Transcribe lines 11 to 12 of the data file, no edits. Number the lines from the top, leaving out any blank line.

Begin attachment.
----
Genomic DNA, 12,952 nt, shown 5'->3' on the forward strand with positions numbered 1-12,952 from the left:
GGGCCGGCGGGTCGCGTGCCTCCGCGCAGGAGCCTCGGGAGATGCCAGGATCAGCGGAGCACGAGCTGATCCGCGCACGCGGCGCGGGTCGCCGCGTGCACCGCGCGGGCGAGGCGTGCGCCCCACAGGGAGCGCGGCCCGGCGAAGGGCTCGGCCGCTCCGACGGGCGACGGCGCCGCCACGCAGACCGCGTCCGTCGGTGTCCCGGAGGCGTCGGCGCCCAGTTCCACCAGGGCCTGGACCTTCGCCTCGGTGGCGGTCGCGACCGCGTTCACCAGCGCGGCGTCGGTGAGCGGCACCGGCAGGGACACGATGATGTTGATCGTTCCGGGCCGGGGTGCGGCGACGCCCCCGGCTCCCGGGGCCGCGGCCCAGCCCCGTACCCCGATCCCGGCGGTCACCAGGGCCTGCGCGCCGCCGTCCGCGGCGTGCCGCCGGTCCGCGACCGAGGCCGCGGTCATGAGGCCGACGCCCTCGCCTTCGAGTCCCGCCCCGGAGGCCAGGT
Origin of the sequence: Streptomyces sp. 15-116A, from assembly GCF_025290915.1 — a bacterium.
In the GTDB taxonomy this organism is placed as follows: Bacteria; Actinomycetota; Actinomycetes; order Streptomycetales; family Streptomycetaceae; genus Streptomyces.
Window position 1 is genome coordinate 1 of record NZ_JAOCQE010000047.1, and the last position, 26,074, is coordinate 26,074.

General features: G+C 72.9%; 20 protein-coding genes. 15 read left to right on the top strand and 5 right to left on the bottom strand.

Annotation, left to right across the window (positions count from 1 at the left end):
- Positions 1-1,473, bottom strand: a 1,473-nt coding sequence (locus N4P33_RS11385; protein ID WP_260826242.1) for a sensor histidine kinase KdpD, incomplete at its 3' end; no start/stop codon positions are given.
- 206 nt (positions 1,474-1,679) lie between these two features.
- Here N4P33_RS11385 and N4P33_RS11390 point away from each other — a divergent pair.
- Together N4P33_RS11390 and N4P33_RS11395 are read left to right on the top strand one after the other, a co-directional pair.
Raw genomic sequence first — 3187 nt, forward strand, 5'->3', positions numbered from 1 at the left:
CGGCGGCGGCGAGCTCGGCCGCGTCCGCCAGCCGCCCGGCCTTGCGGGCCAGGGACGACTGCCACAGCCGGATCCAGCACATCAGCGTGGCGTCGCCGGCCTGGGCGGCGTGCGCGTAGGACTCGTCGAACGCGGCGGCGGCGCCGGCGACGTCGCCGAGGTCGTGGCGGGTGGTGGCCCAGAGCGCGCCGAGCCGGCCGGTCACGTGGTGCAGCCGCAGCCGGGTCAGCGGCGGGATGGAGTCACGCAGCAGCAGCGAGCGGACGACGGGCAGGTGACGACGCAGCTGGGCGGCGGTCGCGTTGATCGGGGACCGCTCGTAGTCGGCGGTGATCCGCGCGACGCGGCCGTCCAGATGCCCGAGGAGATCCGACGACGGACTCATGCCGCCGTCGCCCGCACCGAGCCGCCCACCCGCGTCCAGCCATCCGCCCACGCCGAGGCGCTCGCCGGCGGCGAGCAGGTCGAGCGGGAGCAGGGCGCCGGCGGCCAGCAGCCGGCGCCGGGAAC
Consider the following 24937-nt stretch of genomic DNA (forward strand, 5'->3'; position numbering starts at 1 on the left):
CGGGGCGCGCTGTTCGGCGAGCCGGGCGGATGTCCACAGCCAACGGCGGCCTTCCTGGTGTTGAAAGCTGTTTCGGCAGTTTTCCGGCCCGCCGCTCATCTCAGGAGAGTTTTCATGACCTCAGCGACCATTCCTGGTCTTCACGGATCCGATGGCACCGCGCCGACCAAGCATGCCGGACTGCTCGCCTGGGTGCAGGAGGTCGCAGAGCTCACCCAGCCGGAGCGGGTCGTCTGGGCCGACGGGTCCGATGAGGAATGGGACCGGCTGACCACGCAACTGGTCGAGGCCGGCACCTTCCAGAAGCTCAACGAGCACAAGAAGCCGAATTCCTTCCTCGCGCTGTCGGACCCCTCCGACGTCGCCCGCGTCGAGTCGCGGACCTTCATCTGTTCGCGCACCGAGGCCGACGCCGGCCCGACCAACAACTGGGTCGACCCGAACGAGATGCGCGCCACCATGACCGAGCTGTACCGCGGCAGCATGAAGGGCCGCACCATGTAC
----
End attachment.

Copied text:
- Together N4P33_RS11390 and N4P33_RS11395 are read left to right on the top strand one after the other, a co-directional pair.
Raw genomic sequence first — 3187 nt, forward strand, 5'->3', positions numbered from 1 at the left: